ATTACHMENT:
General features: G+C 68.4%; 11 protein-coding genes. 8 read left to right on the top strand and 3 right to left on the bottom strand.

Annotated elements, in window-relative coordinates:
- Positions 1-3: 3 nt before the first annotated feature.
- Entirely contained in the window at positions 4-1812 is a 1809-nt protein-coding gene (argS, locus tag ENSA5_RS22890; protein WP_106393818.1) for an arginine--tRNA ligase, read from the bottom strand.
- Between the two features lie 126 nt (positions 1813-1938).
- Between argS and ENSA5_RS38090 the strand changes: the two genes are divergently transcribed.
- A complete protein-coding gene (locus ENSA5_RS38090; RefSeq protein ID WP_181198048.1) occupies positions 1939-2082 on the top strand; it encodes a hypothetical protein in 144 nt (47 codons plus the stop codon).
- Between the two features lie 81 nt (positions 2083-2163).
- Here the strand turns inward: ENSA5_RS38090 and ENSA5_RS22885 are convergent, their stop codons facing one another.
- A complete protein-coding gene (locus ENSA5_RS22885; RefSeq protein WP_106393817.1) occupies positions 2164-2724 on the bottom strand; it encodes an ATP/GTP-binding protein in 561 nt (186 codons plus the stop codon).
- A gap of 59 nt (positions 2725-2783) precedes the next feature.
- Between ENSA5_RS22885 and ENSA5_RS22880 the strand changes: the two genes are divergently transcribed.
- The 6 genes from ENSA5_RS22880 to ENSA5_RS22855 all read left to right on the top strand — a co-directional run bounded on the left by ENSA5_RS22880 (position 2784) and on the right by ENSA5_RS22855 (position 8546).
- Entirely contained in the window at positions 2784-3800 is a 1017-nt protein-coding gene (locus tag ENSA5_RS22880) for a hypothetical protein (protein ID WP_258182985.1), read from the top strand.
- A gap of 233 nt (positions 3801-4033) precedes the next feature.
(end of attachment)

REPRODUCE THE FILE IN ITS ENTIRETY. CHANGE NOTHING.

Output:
General features: G+C 68.4%; 11 protein-coding genes. 8 read left to right on the top strand and 3 right to left on the bottom strand.

Annotated elements, in window-relative coordinates:
- Positions 1-3: 3 nt before the first annotated feature.
- Entirely contained in the window at positions 4-1812 is a 1809-nt protein-coding gene (argS, locus tag ENSA5_RS22890; protein WP_106393818.1) for an arginine--tRNA ligase, read from the bottom strand.
- Between the two features lie 126 nt (positions 1813-1938).
- Between argS and ENSA5_RS38090 the strand changes: the two genes are divergently transcribed.
- A complete protein-coding gene (locus ENSA5_RS38090; RefSeq protein ID WP_181198048.1) occupies positions 1939-2082 on the top strand; it encodes a hypothetical protein in 144 nt (47 codons plus the stop codon).
- Between the two features lie 81 nt (positions 2083-2163).
- Here the strand turns inward: ENSA5_RS38090 and ENSA5_RS22885 are convergent, their stop codons facing one another.
- A complete protein-coding gene (locus ENSA5_RS22885; RefSeq protein WP_106393817.1) occupies positions 2164-2724 on the bottom strand; it encodes an ATP/GTP-binding protein in 561 nt (186 codons plus the stop codon).
- A gap of 59 nt (positions 2725-2783) precedes the next feature.
- Between ENSA5_RS22885 and ENSA5_RS22880 the strand changes: the two genes are divergently transcribed.
- The 6 genes from ENSA5_RS22880 to ENSA5_RS22855 all read left to right on the top strand — a co-directional run bounded on the left by ENSA5_RS22880 (position 2784) and on the right by ENSA5_RS22855 (position 8546).
- Entirely contained in the window at positions 2784-3800 is a 1017-nt protein-coding gene (locus tag ENSA5_RS22880) for a hypothetical protein (protein ID WP_258182985.1), read from the top strand.
- A gap of 233 nt (positions 3801-4033) precedes the next feature.